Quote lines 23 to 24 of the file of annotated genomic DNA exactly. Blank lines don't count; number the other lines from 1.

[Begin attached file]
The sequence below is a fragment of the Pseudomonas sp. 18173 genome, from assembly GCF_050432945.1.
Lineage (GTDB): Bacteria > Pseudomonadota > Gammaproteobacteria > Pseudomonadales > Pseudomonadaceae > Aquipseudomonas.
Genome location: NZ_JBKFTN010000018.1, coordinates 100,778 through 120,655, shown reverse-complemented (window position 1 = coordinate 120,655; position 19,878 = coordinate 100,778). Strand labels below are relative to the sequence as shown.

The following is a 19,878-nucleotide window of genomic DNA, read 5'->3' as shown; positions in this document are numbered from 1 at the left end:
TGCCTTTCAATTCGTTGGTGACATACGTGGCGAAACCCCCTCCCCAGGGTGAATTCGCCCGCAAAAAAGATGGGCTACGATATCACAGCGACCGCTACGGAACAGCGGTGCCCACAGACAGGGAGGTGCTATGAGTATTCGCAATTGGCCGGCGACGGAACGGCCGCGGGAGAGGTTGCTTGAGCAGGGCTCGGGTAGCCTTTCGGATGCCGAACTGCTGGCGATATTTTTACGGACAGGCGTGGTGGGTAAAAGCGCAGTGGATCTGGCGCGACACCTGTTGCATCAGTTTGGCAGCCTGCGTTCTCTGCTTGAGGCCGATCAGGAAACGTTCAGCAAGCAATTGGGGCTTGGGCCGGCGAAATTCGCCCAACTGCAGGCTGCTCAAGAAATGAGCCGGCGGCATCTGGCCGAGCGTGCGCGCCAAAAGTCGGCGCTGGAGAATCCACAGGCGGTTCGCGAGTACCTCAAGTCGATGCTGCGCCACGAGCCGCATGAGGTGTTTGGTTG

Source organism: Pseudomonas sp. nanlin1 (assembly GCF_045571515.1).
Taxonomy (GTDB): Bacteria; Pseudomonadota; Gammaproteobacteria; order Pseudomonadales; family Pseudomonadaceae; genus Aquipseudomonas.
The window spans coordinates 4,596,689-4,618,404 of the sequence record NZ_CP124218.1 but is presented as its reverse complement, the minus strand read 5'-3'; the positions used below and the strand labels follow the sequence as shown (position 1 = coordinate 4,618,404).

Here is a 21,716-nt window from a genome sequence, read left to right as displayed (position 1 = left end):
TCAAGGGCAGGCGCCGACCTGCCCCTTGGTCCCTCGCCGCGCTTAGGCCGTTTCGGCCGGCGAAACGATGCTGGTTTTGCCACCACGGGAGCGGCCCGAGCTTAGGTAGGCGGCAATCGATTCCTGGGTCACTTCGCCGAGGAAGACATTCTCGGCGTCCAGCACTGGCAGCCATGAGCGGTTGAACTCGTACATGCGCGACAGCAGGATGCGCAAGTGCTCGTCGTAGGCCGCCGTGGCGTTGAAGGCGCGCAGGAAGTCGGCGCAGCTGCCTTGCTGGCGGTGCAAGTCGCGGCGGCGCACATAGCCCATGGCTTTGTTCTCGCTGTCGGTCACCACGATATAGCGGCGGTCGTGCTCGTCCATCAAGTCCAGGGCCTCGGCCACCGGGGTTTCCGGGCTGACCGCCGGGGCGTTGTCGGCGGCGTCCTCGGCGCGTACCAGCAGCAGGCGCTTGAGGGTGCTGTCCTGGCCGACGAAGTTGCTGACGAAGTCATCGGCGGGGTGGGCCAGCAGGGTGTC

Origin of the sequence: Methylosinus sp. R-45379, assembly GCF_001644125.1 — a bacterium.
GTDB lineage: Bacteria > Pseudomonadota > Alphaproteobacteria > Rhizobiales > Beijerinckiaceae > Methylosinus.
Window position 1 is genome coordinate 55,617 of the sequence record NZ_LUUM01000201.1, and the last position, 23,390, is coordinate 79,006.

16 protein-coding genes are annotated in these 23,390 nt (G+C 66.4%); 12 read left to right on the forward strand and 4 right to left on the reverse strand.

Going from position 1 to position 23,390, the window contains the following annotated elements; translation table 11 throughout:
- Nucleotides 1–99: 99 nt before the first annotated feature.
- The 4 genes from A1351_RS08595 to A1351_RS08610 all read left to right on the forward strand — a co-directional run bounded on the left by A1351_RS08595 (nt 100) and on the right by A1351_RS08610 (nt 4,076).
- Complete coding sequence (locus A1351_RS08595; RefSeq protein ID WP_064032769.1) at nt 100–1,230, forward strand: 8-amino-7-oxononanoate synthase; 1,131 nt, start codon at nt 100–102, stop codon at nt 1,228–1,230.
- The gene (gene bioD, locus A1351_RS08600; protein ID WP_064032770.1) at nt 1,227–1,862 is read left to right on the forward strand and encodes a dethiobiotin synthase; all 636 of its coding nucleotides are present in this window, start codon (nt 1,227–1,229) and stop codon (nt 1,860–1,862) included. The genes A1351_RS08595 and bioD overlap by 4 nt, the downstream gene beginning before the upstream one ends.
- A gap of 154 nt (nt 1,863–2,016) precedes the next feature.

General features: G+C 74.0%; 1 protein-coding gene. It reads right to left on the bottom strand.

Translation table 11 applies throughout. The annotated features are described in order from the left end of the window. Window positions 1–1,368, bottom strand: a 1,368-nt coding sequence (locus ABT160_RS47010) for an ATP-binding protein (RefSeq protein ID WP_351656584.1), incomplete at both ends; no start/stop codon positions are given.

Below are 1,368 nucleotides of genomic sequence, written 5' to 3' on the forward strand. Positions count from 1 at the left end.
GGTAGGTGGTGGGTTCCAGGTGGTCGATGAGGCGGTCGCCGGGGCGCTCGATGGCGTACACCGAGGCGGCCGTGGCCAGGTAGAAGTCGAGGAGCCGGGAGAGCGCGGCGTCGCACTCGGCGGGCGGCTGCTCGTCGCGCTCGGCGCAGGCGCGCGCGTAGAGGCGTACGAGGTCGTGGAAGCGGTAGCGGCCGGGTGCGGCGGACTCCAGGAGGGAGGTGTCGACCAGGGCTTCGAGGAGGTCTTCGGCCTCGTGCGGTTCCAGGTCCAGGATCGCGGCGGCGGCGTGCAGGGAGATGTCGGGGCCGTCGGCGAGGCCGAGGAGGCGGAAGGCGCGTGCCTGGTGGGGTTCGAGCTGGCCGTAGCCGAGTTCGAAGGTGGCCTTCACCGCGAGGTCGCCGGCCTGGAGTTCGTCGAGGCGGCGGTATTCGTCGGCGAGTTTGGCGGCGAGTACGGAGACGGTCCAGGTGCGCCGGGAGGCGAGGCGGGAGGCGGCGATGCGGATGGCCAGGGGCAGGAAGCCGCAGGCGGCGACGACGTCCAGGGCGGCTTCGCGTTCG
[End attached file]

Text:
Below are 1,368 nucleotides of genomic sequence, written 5' to 3' on the forward strand. Positions count from 1 at the left end.
GGTAGGTGGTGGGTTCCAGGTGGTCGATGAGGCGGTCGCCGGGGCGCTCGATGGCGTACACCGAGGCGGCCGTGGCCAGGTAGAAGTCGAGGAGCCGGGAGAGCGCGGCGTCGCACTCGGCGGGCGGCTGCTCGTCGCGCTCGGCGCAGGCGCGCGCGTAGAGGCGTACGAGGTCGTGGAAGCGGTAGCGGCCGGGTGCGGCGGACTCCAGGAGGGAGGTGTCGACCAGGGCTTCGAGGAGGTCTTCGGCCTCGTGCGGTTCCAGGTCCAGGATCGCGGCGGCGGCGTGCAGGGAGATGTCGGGGCCGTCGGCGAGGCCGAGGAGGCGGAAGGCGCGTGCCTGGTGGGGTTCGAGCTGGCCGTAGCCGAGTTCGAAGGTGGCCTTCACCGCGAGGTCGCCGGCCTGGAGTTCGTCGAGGCGGCGGTATTCGTCGGCGAGTTTGGCGGCGAGTACGGAGACGGTCCAGGTGCGCCGGGAGGCGAGGCGGGAGGCGGCGATGCGGATGGCCAGGGGCAGGAAGCCGCAGGCGGCGACGACGTCCAGGGCGGCTTCGCGTTCG